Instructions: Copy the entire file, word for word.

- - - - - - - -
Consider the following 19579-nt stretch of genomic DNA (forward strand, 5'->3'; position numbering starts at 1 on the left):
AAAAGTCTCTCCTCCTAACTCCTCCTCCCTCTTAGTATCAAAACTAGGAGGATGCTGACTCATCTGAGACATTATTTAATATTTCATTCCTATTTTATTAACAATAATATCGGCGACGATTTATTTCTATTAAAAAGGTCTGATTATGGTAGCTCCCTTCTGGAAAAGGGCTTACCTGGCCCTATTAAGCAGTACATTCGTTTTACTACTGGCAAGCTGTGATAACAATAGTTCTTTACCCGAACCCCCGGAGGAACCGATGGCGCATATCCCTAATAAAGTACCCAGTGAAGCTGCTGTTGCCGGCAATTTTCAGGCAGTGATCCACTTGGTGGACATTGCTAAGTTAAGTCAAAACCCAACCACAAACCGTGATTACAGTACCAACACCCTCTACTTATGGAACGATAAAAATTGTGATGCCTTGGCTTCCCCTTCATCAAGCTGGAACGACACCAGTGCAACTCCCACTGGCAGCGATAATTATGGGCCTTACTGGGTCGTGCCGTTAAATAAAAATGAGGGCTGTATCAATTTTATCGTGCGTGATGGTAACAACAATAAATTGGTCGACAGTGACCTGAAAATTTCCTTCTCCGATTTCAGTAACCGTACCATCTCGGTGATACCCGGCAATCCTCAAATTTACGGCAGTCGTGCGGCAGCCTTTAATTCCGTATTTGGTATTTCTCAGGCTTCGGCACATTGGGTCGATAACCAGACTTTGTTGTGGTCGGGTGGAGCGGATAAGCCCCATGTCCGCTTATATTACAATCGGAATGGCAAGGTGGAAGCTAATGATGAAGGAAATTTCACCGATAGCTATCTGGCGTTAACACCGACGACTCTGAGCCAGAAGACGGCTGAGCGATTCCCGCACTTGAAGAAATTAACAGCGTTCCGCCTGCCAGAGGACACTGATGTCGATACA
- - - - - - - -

Consider the following 19579-nt stretch of genomic DNA (forward strand, 5'->3'; position numbering starts at 1 on the left):
AAAAGTCTCTCCTCCTAACTCCTCCTCCCTCTTAGTATCAAAACTAGGAGGATGCTGACTCATCTGAGACATTATTTAATATTTCATTCCTATTTTATTAACAATAATATCGGCGACGATTTATTTCTATTAAAAAGGTCTGATTATGGTAGCTCCCTTCTGGAAAAGGGCTTACCTGGCCCTATTAAGCAGTACATTCGTTTTACTACTGGCAAGCTGTGATAACAATAGTTCTTTACCCGAACCCCCGGAGGAACCGATGGCGCATATCCCTAATAAAGTACCCAGTGAAGCTGCTGTTGCCGGCAATTTTCAGGCAGTGATCCACTTGGTGGACATTGCTAAGTTAAGTCAAAACCCAACCACAAACCGTGATTACAGTACCAACACCCTCTACTTATGGAACGATAAAAATTGTGATGCCTTGGCTTCCCCTTCATCAAGCTGGAACGACACCAGTGCAACTCCCACTGGCAGCGATAATTATGGGCCTTACTGGGTCGTGCCGTTAAATAAAAATGAGGGCTGTATCAATTTTATCGTGCGTGATGGTAACAACAATAAATTGGTCGACAGTGACCTGAAAATTTCCTTCTCCGATTTCAGTAACCGTACCATCTCGGTGATACCCGGCAATCCTCAAATTTACGGCAGTCGTGCGGCAGCCTTTAATTCCGTATTTGGTATTTCTCAGGCTTCGGCACATTGGGTCGATAACCAGACTTTGTTGTGGTCGGGTGGAGCGGATAAGCCCCATGTCCGCTTATATTACAATCGGAATGGCAAGGTGGAAGCTAATGATGAAGGAAATTTCACCGATAGCTATCTGGCGTTAACACCGACGACTCTGAGCCAGAAGACGGCTGAGCGATTCCCGCACTTGAAGAAATTAACAGCGTTCCGCCTGCCAGAGGACACTGATGTCGATACA